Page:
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Proposed DeKalb County Sheriff shooting range causes concern

January 4, 2019

SYCAMORE – Karl Faivre told a DeKalb County hearing officer Thursday that he’s concerned noise from a proposed police shooting range south of Cortland will spook livestock in the area.

Faivre, 28, of DeKalb, said he supports the DeKalb County Sheriff’s office and wants officers to be well-trained, but suggested there were better places for a rifle range – perhaps inside the new county jail or the newer DeKalb police station. If the sound of gunfire spooks cattle nearby, corraling them is “going to be on you guys,” Faivre said.

“You guys had your chance,” Faivre said. “You could’ve put an indoor shooting range at that point, and we wouldn’t be here today.”

Faivre was one of several people who voiced concerns about a proposal to create a new outdoor shooting range for Sheriff’s deputies at a public hearing Thursday at the DeKalb County Administrative Center. Other cited concerns included shooting accidents that could affect nearby property owners and how police would handle trespassers.

Sheriff’s officials say the shooting range, proposed for county-owned land off Gurler Road near the landfill, would be used to conduct deputies’ rifle and shotgun training. It would cost about $60,000 to build.

Dale Clark, the hearing officer for DeKalb County, did not immediately make a recommendation for the county board to approve or deny the request.

Sheriff’s Lt. Jim Burgh said the sheriff’s office conducts rifle and shotgun training at a range in Ogle County, but officers are seeking a more convenient location. Because the Ogle County site is a rock quarry, it’s becoming harder to have police vehicles on the land, he said.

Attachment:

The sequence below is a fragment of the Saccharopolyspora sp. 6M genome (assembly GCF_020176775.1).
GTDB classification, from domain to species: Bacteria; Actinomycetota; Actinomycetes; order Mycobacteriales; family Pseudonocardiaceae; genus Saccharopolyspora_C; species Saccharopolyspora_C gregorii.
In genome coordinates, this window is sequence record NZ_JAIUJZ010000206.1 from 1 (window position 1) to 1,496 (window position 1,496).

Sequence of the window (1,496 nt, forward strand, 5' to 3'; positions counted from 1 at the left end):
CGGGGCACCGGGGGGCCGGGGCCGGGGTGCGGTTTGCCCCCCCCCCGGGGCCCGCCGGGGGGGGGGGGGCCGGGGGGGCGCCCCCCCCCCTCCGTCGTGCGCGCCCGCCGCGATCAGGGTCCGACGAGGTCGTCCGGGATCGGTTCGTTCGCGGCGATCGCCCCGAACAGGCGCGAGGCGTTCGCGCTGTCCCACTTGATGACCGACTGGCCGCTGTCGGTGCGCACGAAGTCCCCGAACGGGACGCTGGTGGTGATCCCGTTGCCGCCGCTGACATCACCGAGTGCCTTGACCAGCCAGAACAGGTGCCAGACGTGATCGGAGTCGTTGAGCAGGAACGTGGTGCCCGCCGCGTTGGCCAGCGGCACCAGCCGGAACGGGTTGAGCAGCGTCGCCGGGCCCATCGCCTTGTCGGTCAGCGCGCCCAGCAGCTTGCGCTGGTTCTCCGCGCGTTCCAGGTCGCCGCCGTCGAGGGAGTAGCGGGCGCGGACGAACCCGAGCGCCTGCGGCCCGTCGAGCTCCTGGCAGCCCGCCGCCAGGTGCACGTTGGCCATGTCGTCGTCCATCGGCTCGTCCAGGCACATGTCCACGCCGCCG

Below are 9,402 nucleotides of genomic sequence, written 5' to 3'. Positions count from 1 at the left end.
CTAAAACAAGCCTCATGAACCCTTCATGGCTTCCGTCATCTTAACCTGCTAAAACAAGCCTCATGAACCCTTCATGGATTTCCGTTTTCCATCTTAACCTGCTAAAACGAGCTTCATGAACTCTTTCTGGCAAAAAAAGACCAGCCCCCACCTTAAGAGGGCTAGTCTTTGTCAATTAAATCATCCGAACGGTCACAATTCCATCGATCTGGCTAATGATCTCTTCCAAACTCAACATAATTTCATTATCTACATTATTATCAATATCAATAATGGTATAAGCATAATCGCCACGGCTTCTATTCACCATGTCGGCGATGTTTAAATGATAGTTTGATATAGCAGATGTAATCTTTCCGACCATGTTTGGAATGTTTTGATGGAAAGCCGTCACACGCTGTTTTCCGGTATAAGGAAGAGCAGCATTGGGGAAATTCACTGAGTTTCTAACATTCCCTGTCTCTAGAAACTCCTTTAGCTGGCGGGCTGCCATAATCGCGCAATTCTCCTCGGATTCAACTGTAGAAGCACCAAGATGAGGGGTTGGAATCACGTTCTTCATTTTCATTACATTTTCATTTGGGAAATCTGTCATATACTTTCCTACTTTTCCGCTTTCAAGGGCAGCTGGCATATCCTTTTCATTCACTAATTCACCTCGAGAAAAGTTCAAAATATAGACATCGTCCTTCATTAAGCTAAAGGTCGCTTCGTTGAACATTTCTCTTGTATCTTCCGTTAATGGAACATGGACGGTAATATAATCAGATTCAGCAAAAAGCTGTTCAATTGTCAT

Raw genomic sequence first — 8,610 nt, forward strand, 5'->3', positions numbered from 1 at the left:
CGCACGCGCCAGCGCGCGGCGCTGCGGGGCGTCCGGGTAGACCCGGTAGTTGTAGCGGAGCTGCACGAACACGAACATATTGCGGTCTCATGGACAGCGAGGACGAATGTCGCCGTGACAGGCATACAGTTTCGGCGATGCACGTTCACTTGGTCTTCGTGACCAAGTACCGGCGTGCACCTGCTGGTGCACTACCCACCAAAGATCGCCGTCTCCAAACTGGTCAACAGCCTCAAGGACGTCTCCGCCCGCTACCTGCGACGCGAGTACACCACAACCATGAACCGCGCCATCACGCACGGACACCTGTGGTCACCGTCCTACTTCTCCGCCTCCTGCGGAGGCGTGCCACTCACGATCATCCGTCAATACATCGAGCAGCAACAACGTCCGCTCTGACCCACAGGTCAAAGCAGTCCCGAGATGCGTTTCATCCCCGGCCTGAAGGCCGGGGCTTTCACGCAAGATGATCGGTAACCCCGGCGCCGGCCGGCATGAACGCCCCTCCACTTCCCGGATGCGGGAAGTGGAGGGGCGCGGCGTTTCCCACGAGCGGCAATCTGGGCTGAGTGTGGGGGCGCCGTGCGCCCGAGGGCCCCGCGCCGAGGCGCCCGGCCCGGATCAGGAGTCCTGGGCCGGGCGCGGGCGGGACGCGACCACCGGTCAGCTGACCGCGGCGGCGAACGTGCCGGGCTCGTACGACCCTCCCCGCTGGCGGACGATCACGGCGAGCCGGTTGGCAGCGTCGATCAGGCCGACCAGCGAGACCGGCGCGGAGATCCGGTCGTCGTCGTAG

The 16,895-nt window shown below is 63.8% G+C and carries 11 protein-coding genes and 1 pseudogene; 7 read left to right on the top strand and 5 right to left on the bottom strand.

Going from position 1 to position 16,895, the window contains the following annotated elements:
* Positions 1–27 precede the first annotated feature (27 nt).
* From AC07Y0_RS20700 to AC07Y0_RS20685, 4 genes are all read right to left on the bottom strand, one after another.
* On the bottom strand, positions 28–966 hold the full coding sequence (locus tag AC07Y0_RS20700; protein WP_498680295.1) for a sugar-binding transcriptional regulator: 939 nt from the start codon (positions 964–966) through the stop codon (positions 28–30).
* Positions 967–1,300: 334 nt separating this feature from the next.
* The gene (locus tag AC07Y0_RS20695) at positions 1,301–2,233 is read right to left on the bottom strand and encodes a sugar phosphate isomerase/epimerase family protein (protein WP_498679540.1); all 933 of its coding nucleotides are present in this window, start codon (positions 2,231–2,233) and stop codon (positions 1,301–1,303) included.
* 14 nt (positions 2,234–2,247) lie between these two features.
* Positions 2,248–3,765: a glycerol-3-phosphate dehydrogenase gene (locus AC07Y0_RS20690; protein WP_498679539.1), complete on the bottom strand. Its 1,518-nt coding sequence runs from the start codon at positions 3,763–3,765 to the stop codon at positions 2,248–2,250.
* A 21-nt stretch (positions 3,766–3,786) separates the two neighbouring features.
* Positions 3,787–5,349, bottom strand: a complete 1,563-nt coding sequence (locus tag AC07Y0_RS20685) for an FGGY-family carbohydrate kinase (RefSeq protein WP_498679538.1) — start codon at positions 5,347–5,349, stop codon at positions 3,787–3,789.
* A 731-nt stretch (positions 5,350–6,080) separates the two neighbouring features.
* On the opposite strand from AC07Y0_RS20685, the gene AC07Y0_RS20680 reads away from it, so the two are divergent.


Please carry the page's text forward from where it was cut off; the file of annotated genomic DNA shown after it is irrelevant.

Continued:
“Which makes it sometimes difficult, but we of course make it work,” Burgh said.

State law requires police officers to have at least two rifle and shotgun qualification sessions a year. The shooting range would be for police only, and used no more than 12 times a year, Burgh said. He said the sessions would include some training for the county’s special weapons and tactics, or SWAT, team, which includes officers from DeKalb, Sycamore and Northern Illinois University.

Burgh said the sheriff’s office has an indoor shooting range at the county’s public safety building, which is used for handgun training. He said it’s not equipped to handle officer qualifications for rifles or shotguns.

Burgh said the sheriff’s office used to train at a shooting range in Waterman but the facility no longer accepts law enforcement for training, and it’s also hard for police to use a similar shooting range in Sycamore.

“They’re so busy there that it’s very difficult to schedule,” Burgh said.

Burgh said the proposed shooting range would allow the SWAT team to practice responses to real-life scenarios.

“This would make it much easier for us to do more realistic training,” Burgh said.

Hung-Hsueh Wang, 63, of DeKalb said she’s concerned that a proposed shooting range near her home will hurt property values. Not only are there people with post-traumatic stress disorder nearby, she said, but people shooting at the range also could hurt production for nearby dairy or beef cattle farming businesses that were on the land first.

“They’re all affected because they’re not used to this noise,” Wang said.

Burgh said use of the range would be restricted to DeKalb County law enforcement agencies. He said the sheriff’s office also could help facilitate testing the lead level in the soil periodically, notify nearby residents when training is scheduled at the site and plant trees in the area to muffle the gunshot noise.

Robert Jordal, 79, of DeKalb said residents in the area already had to accept the expansion of Waste Management’s landfill. He said promises to residents at a particular hearing may not be kept – and the county ends up doing whatever they want anyway.

“I think it’s totally wrong that that area has to become another problem,” Jordal said, “and that we have to live with another problem.”

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